Suppose I have two sets $P, Q \subseteq R^d$ such that $P\subseteq Q$. $P$ and $Q$ are both convex and closed. I wish to show that $P=Q$.
A straightfoward way to show this is showing $\forall y \in R^d$, $y \notin P \Rightarrow y \notin Q$. However, I follow a slightly different technique which utilizes the closedness and convexity of both the sets which I believe is known as the continuity method in topology (although I may be wrong.)
I can show in my problem that for any $x \in P$, $\exists \epsilon$ such that $\forall y \in B(x,\epsilon)$ (closed ball of radius $\epsilon$ around a point $x \in R^d$) I have, $y \notin P \Rightarrow y \notin Q$ i.e. all points immediately outside the boundary of $P$ don't belong to $Q$ as well.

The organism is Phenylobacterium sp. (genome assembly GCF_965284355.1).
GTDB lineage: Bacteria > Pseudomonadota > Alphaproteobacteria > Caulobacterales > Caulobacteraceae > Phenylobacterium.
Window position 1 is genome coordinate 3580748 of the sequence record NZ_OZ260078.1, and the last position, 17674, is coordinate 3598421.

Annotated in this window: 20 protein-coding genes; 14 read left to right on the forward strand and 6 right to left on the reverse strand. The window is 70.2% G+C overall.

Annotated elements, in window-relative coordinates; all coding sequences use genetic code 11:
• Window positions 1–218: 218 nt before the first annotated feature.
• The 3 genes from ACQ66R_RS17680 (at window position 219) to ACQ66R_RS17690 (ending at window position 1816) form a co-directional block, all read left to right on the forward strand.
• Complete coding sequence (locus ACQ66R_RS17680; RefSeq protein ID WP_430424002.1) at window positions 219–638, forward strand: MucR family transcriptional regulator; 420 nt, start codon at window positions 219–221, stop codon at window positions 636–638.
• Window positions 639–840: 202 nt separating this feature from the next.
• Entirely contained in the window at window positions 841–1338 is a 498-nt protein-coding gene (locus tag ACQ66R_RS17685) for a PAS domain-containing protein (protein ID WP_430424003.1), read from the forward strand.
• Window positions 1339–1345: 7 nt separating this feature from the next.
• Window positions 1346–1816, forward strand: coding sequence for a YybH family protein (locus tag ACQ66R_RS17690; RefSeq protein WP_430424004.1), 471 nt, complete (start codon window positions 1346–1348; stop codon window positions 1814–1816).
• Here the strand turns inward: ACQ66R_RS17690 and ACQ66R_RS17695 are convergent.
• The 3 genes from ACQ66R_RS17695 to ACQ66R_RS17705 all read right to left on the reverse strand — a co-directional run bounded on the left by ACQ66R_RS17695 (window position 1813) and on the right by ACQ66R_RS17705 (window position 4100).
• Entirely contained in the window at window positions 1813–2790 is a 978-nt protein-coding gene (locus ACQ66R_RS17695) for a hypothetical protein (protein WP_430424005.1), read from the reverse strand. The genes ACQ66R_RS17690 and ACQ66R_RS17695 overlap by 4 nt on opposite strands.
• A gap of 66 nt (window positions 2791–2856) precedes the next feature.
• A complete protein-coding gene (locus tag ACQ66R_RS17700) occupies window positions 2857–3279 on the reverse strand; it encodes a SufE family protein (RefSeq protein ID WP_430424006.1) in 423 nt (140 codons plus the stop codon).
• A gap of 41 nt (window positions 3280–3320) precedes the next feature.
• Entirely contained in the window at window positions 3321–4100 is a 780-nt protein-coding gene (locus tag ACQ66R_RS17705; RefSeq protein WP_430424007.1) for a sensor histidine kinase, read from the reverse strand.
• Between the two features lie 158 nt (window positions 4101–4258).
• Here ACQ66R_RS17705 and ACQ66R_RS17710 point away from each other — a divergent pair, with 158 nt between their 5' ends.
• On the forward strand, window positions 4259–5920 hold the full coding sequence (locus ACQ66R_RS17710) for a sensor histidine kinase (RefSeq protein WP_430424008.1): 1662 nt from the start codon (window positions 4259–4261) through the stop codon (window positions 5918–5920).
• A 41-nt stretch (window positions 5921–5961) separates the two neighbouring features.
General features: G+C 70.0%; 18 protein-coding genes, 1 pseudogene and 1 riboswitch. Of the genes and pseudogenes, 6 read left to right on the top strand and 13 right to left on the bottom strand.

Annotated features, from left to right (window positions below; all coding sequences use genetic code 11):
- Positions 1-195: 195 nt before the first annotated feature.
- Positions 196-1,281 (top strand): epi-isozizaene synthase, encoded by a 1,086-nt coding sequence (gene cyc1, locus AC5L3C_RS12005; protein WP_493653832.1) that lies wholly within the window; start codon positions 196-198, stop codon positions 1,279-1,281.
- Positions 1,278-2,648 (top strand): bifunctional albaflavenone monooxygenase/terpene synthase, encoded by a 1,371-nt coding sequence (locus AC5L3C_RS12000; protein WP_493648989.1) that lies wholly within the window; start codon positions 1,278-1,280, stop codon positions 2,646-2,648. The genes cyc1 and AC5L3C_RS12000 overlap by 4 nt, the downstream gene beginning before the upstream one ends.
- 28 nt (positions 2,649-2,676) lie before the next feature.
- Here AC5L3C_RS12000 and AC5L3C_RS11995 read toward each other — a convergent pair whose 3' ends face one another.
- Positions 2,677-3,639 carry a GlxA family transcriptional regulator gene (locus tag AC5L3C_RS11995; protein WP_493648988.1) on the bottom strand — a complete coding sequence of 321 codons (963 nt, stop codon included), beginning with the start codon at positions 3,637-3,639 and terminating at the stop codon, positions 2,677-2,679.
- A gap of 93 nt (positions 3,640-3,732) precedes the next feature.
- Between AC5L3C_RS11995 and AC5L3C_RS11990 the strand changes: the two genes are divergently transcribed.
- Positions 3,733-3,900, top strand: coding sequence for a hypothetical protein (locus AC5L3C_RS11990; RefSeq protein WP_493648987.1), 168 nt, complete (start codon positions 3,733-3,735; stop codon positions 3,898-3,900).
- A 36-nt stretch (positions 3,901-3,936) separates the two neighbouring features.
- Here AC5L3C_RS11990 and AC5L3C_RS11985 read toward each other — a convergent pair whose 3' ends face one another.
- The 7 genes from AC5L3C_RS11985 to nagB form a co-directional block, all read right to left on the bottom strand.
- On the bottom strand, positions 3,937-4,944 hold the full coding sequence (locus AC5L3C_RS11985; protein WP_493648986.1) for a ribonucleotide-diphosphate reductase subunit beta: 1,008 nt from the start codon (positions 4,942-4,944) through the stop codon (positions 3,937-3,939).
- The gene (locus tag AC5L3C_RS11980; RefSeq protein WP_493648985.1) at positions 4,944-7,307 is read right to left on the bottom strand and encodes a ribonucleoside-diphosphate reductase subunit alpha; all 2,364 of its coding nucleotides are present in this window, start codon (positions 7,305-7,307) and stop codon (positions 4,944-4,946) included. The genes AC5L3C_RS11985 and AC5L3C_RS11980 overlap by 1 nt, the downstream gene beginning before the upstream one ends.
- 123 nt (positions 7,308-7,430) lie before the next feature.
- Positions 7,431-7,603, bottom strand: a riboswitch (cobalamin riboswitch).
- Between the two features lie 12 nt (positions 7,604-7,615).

I believe this is sufficient to show $P=Q$. Is this fine? If yes, does anyone have a reference I can cite for this (this is probably not very deep but the publication is applied and hence a reference is needed.) Reference at the level of appropriate theorems would be most appreciated.